Did you hear the one about the guy who got fired for getting married?
How about the transit worker arrested on charges she faked an on-duty armed robbery –complete with bullet holes — in order to collect a few grand in worker’s comp? Or the guy who got canned for feeding cats?
The stories you are about to read are true, but also interesting and a little weird maybe, which is why they’re here. Don’t go looking for any deep HR lessons. There aren’t any, except, maybe, you’ll remember these cases should something equally strange come up on your watch. In which case ask yourself: “Is my mom going read about how I canned the cat feeder and ask me why?” If you can live with the answer, do what you must.
Conflict of interest?
We begin with The Case of the Connubial Conflict.
There was this guy in Maine who was an insurance company auditor for the state. He fell in love with the assistant VP of an insurance company. They married. A few years later, when he was assigned to her company’s audit, he raised the conflict of interest question.
His supervisor told him to audit anyway. But, being the careful type — he was an auditor, after all — he went up the ladder. The Bureau of Insurance got a legal opinion that there was a conflict, so it did what you by now know it did – the wrong thing. Instead of simply taking him off the case, the State of Maine fired him.
So the auditor did what you, by now, expect he did — he took it to arbitration.
And the arbitrator, after two days of testimony and two sets of briefs, did what you, by now, expect he did — he ordered reinstatement with full back pay and benefits.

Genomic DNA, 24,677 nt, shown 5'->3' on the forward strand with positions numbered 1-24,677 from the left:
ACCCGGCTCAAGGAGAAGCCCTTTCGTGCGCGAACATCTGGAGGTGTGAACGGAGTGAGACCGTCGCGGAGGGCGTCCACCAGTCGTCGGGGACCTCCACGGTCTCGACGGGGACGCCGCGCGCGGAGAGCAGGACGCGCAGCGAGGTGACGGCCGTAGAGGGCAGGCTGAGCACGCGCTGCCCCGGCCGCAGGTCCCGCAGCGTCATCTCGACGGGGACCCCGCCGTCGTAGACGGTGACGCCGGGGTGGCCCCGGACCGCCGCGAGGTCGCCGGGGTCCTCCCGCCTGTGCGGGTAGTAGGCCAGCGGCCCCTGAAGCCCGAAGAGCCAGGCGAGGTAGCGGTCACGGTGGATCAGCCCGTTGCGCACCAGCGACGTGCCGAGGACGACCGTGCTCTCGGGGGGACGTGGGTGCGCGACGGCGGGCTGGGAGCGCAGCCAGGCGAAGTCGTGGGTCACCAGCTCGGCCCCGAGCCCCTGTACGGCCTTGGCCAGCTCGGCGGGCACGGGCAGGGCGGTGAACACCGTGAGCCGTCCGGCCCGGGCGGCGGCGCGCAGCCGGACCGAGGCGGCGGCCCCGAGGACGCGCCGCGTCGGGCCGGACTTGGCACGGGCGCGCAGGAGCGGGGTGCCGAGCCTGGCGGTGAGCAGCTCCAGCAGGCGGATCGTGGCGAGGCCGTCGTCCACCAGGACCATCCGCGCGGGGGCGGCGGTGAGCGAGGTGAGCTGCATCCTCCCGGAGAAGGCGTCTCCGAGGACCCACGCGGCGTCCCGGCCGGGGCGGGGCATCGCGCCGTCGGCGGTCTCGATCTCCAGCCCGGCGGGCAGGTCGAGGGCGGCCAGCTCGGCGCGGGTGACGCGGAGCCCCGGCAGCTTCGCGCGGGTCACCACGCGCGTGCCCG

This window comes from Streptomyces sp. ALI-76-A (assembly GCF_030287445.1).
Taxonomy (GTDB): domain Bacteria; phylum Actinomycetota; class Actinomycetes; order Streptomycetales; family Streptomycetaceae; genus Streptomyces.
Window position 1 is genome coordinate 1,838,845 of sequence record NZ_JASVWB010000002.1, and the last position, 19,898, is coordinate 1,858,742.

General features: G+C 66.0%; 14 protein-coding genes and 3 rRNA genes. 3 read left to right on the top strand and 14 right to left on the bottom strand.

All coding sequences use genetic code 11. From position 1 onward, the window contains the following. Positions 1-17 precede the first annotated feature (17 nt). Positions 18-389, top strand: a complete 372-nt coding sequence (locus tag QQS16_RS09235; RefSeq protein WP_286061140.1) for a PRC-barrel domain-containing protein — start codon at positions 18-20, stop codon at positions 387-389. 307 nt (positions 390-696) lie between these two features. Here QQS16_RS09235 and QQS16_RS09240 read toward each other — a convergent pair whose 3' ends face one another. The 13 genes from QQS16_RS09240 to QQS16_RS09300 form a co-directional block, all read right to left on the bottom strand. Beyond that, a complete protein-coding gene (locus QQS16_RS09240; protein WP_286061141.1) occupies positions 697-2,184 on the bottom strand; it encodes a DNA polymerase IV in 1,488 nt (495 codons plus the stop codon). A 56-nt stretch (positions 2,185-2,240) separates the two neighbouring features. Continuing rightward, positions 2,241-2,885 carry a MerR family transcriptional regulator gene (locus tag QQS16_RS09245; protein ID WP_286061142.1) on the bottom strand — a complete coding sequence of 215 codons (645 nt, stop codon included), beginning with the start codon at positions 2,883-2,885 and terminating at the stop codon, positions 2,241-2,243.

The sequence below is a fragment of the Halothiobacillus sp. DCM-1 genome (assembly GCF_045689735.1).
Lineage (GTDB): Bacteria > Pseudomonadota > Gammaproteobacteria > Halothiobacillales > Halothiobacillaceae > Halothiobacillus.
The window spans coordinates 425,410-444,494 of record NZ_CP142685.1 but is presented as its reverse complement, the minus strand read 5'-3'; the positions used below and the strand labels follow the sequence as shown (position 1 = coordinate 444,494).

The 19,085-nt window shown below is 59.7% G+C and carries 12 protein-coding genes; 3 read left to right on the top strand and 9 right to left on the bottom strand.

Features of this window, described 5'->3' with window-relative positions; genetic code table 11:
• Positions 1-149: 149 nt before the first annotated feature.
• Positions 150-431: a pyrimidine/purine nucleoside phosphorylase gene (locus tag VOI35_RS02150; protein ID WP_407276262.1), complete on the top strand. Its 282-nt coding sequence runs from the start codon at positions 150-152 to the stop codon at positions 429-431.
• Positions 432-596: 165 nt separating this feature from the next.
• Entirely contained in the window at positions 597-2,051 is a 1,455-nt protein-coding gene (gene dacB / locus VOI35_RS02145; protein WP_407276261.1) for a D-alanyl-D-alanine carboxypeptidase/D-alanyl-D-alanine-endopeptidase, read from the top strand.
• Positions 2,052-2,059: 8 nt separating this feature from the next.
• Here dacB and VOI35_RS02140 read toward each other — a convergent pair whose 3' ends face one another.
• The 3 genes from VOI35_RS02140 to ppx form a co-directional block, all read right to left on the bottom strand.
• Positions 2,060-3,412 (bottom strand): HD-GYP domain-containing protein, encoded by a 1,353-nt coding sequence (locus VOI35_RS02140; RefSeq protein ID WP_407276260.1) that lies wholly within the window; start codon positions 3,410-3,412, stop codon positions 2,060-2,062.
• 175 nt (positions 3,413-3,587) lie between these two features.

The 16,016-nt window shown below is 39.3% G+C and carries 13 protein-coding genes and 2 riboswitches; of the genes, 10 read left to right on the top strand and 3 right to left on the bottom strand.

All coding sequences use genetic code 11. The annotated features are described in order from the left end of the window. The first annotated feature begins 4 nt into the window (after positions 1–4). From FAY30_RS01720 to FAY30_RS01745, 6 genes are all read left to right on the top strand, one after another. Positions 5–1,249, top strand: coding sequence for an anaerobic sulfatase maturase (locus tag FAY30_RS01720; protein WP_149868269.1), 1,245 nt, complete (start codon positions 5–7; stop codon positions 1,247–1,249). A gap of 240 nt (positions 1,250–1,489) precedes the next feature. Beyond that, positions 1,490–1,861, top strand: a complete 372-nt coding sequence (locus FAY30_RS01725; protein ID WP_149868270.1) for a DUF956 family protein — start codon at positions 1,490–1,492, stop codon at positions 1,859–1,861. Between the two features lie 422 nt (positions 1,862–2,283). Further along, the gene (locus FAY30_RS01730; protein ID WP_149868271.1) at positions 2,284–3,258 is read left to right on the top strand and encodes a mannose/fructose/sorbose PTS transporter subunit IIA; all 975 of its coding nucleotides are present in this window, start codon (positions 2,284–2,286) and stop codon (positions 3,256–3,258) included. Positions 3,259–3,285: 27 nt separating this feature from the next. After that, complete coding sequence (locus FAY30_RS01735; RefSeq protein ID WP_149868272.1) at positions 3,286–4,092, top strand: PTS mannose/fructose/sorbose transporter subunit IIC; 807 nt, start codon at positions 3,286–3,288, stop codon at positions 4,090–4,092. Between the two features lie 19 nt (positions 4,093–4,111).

Armed robbery or a bogus bust?
A Massachusetts bus driver claimed she was the victim of an armed robbery while on-duty. Local police, transit cops, and some other law enforcement rolled out to the scene when the driver reported she’d been shot at.
Her harrowing tale of being fired on four times, knocked down, and having her wallet stolen, was supplemented by three holes in her uniform jacket caused by the bullets that miraculously missed her.
While the police investigated, she filed a worker’s comp claim, collecting just shy of $10,000. Over time, say the police and prosecutors, her story unraveled. Now, nearly five years later, and after all sorts of legal proceedings, she’s headed for trial in the fall.
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Fired for feeding cats
We end with The Case of the Canned Cat Feeder.
The 7-Up bottling worker fed the cats in the neighborhood of the plant because they were hungry. Feeding them, he told the Sacramento Press, helped him forget “everything else for awhile.”
Plenty there was for him to forget. His adult son is so physically disabled that he’s a dependent living at home. His wife has a debilitating illness that lead to multiple hospital visits last year. And a tumor found on his own kidney required its removal.
His company health insurance covered most of the expenses. Then, last month, he was fired. The reason: despite previous warnings, he continued “to feed the cats on company time and/or company property.” That’s what the termination notice said.
He’s not denying he was warned. He does insist he wasn’t feeding the cats on company time or company property.
On the other side, the bottler says it’s obliged by the Food and Drug Administration to avoid contamination. “Over the years,” a spokeswoman said, “we have seen an increased presence of feral cats on our property.
Cat lovers and their advocates have weighed-in on the issue. Facebook and animal lover forums have spread the story nationwide. There’s a petition circulating and even the Daily Koz has written about the bottler who canned the feeder of hungry kitties.